Tuesday, June 21, 2011


Here are a few updates on Quinton's progress. The final pathology for the spinal tumor is as follows: Pilomyxoid Astrocytoma -- a fast growing but fairly benign tumor. On a scale of 1-4, it's a 2. The spinal tumor was completely taken out, so the treatment for it would be to re-scan in 3 months -- probably no chemo or radiation. The doctors are really happy with this. Quinton is the 7th person in the world to have this type of tumor originating from his spine. Lots of people have had these in their brains and a few lesions leaking to the spine, but it's very rare to have the "mother tumor" be in the spine.

The baffling thing is what is in his lungs. The plan is to do the biopsy a week from Thursday, so exactly 2 weeks after the first surgery. All the doctors will be really anxious to find out what it is. We can't determine a treatment until we have a biopsy back.

In the meantime, we have to work with Quinton on learning to walk again. The therapist, in his initial assessment, thinks it will take a couple weeks as an inpatient here to be able to walk and perform daily tasks independently. He is eating from his elaborate "room service menu" which he can order from anytime (Q's friend Rhys was really jealous of this feature). He is doing much better now that he's off his IV medication. He joked around like our real Q today, so we were really pleased to see that.

While we may not be able to take him home for a couple weeks yet, we are really grateful for how well he is doing. Thank you a million times over for all the gifts and well wishes and prayers. We have a deep appreciation for all the support and love which have been poured out. We know your prayers on his behalf have strengthened him and comforted us in this difficult time. We know the Savior's atonement included this emotional and physical pain and acknowledge his gift in our behalf.

Friday, June 17, 2011

Successful surgery!

Do we still have a long road ahead? Yes. But, we took a big chunk out of the load yesterday; in fact, they took a big chunk of tumor out of Quinton's spinal cord. Dr. Riva-Cambrin is a gifted surgeon.

Was it a long day? Yes. But, when it was over it didn't seem so bad. Kind of like how we forget how horrible pregnancy is when it's over. We arrived at the hospital at 6 a.m. and the surgery got over about 5 p.m. We got a phone update every hour and a half, and every time, the word was that he was doing really well.

Were we relieved? Yes. But, we do have a ways to go yet. We felt a lot of relief when Dr. Riva-Cambrin walked into the waiting room. We felt even more relief when he seemed pleased. He was excited that the tumor appeared slightly less cancerous than he thought. He also explained that we can't start jumping up and down for another few days when the full pathology comes back.
Did he get it all? We think so, and Q retained function. Dr. R-C explained that at the very end, one low part of the tumor removal reduced function to 50%, but he was confident that since it never went to Zero, everything should be fine, which it appears to be. Q will have another MRI today to double check everything.
Are we grateful for all the love and support that has been poured out to us? You bet. But, we are humbled by it. It's been said we don't even know all the people who are praying for Q because his story just spreads, and that's pretty awesome. Thank you to those of you who fasted and prayed even when it was difficult for you:)
Is Q doing well now? Yes. But, he is in pain and a little overwhelmed.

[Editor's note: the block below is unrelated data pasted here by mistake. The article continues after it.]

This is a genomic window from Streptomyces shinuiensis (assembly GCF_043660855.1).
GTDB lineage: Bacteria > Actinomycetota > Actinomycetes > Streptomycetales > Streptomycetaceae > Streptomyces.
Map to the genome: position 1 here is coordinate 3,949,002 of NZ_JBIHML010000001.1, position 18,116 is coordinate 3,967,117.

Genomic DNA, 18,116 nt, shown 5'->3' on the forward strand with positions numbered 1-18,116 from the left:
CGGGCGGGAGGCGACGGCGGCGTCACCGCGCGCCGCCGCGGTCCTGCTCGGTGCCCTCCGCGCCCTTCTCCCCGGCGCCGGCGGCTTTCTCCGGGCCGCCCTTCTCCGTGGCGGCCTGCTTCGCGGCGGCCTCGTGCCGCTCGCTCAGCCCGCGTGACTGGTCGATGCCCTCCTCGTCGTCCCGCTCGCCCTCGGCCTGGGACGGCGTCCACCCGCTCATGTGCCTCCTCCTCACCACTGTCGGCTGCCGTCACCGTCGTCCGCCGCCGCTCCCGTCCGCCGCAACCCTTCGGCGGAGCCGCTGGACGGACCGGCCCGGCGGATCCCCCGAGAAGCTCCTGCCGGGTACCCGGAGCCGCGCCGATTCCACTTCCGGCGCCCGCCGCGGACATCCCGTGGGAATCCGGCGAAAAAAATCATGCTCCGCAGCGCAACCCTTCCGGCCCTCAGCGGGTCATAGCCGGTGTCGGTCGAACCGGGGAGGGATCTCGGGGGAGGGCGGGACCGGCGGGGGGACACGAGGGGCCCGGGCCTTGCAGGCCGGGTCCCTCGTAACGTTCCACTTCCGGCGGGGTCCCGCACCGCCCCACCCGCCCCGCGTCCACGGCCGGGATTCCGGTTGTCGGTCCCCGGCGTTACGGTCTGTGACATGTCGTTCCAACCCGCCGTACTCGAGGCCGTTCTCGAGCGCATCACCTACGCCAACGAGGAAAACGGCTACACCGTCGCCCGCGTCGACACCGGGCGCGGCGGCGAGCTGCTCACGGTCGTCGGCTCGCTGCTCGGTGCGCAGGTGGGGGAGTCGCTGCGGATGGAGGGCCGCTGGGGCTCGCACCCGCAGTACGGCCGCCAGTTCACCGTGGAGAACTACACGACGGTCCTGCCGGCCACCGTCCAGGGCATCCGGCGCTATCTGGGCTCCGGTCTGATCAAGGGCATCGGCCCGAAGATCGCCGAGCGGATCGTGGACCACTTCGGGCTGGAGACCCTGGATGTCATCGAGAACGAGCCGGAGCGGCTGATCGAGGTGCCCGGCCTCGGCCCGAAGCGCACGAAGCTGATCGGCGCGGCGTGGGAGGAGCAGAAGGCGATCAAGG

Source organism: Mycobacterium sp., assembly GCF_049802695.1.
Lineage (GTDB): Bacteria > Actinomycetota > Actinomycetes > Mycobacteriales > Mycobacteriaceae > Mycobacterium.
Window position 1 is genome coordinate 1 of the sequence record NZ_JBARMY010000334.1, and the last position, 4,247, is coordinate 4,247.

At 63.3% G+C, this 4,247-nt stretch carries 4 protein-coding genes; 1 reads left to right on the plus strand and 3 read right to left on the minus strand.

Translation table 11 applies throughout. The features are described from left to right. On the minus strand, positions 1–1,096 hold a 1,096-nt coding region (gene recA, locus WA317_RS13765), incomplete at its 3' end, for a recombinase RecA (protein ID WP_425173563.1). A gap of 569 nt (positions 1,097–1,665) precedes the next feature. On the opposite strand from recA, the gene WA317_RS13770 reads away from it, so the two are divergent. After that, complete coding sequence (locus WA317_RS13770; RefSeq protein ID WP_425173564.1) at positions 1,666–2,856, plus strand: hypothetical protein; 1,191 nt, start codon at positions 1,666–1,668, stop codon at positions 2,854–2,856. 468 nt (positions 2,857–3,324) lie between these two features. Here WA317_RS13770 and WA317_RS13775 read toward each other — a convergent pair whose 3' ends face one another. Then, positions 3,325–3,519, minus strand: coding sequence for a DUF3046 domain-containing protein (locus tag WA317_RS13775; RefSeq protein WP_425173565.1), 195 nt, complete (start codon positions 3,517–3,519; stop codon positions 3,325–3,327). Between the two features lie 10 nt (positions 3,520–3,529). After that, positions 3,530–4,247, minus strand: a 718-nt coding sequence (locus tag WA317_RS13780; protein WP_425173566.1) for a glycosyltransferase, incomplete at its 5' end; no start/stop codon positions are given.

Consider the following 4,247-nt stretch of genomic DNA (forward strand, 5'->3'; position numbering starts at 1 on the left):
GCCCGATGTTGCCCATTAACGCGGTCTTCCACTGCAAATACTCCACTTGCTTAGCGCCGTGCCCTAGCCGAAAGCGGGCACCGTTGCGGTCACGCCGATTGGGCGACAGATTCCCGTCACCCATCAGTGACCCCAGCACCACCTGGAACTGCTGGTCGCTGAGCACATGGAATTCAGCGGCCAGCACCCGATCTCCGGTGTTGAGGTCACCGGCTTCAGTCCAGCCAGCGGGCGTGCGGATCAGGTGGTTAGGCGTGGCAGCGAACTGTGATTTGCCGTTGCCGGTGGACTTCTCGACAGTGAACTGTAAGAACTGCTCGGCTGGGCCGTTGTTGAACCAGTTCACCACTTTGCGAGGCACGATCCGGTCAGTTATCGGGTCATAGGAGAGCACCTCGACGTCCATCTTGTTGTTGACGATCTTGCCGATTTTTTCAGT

Is Q a hero? Yes. He's a champion:) I'm a proud Momma.

Monday, June 13, 2011


We've had an amazing time and have felt so much support. I've been remembering something I heard in conference and just barely found it and was amazed at the similarity of the situation and wanted to share:

Kent F. Richards, in the April 2011 General Conference

Thirteen-year-old Sherrie underwent a 14-hour operation for a tumor on her spinal cord. As she regained consciousness in the intensive care unit, she said: “Daddy, Aunt Cheryl is here, … and … Grandpa Norman … and Grandma Brown … are here. And Daddy, who is that standing beside you? … He looks like you, only taller. … He says he’s your brother, Jimmy.” Her uncle Jimmy had died at age 13 of cystic fibrosis.

“For nearly an hour, Sherrie … described her visitors, all deceased family members. Exhausted, she then fell asleep.”

Later she told her father, “Daddy, all of the children here in the intensive care unit have angels helping them.” 20

To all of us the Savior said:

“Behold, ye are little children and ye cannot bear all things now; ye must grow in grace and in the knowledge of the truth.

“Fear not, little children, for you are mine. …

“Wherefore, I am in your midst, and I am the good shepherd.” 21

Friday, June 10, 2011

A big thanks to everyone

Thank you to all those who have helped and participated with Quinton's bucket list. It's been a lot of good memory-making. We started off with bowling, and a big thanks to Tori who rounded up some of Q's friends from school and reserved lanes. Thanks to the Bracks and the Hoovas for coming. Next came Tucanos, and the Vaitohis, my parents, Lisa, Annie, & DJ. The dinner was superb, and I left feeling more than uncomfortably full:) Then, today was 7 Peaks. Thanks to Tori who snagged us a reservation for a cabana, which was a life-saver. My brother Kent and sister Michelle came with their families and the Petersons and Hoovers came to help us enjoy it!
The weather was to die for, and we got a few sunburns but had a really great day.

Thursday, June 9, 2011

Thank Heavens!

Thank heavens...the brain scan came out clean.
Thank heavens...Q has such a great support system of loving wonderful people ready and willing to give service and thoughtful gifts.
Thank heavens...two oncologists are ready to do whatever it takes to treat this rare and scary disease.
Thank heavens...a whole team of skilled doctors, nurses, and surgeons are fighting this battle with us.